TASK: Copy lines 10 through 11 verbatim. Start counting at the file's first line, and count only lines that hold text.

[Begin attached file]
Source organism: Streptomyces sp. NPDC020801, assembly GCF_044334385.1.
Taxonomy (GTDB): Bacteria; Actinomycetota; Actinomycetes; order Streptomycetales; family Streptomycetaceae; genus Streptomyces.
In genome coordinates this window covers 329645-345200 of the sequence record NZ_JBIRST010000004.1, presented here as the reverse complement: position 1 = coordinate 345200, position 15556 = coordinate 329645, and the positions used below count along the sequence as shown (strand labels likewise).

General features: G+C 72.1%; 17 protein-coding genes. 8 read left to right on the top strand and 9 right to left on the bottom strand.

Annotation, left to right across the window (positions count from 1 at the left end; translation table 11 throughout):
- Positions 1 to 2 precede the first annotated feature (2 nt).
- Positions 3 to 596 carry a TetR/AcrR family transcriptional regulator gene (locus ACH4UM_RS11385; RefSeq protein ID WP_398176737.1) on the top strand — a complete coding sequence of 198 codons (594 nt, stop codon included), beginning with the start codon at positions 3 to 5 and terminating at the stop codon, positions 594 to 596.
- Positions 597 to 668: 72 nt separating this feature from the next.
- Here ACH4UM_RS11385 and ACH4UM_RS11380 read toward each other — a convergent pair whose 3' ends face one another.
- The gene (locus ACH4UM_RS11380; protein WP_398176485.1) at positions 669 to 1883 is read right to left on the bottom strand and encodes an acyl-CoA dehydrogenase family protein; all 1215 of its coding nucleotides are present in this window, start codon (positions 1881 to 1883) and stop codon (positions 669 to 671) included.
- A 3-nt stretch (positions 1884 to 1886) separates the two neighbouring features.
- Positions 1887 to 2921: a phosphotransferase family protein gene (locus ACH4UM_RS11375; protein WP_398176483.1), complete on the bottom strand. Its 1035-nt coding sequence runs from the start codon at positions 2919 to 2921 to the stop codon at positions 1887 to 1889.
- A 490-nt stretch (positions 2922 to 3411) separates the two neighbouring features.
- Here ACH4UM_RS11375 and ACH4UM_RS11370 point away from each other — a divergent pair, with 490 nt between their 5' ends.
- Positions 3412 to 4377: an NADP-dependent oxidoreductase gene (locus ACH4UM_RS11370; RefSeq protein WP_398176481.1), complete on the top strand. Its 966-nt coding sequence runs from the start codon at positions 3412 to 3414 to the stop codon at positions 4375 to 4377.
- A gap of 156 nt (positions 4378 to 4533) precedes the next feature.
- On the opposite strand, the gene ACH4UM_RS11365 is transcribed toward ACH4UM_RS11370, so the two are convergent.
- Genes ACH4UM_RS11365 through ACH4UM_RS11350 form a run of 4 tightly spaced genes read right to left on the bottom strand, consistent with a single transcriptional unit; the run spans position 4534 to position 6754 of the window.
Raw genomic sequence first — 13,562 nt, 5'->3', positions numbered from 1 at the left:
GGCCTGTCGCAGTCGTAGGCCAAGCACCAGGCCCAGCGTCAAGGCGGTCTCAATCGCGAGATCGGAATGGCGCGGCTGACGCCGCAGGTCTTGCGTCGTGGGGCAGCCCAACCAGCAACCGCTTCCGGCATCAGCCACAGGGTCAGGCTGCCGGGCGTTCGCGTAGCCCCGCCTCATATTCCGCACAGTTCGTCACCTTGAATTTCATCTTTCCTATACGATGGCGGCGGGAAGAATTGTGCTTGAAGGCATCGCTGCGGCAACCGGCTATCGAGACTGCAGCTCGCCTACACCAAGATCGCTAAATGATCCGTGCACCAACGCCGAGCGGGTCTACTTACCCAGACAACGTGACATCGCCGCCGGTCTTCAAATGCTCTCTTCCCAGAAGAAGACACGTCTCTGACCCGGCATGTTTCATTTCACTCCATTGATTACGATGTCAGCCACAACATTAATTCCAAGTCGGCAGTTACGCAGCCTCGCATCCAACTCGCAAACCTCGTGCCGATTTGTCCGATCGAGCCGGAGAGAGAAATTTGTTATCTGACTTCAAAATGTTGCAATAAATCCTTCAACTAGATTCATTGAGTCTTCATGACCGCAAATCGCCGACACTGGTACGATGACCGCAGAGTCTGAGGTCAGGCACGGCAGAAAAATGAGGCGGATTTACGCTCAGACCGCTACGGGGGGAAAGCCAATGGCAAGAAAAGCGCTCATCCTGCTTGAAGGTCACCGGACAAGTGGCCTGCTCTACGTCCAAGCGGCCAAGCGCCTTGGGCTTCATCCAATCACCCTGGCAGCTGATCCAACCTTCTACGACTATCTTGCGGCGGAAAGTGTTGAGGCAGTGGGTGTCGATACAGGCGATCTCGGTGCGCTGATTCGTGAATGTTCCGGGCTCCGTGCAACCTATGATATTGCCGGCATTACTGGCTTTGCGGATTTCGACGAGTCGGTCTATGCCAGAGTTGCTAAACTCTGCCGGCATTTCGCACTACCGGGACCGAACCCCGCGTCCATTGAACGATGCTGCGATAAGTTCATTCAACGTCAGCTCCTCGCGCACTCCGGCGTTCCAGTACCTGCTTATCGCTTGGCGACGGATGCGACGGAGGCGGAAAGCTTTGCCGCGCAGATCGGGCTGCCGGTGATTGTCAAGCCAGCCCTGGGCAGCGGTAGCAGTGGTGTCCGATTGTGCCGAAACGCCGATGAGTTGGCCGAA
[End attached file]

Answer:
- The gene (locus ACH4UM_RS11380; protein WP_398176485.1) at positions 669 to 1883 is read right to left on the bottom strand and encodes an acyl-CoA dehydrogenase family protein; all 1215 of its coding nucleotides are present in this window, start codon (positions 1881 to 1883) and stop codon (positions 669 to 671) included.
- A 3-nt stretch (positions 1884 to 1886) separates the two neighbouring features.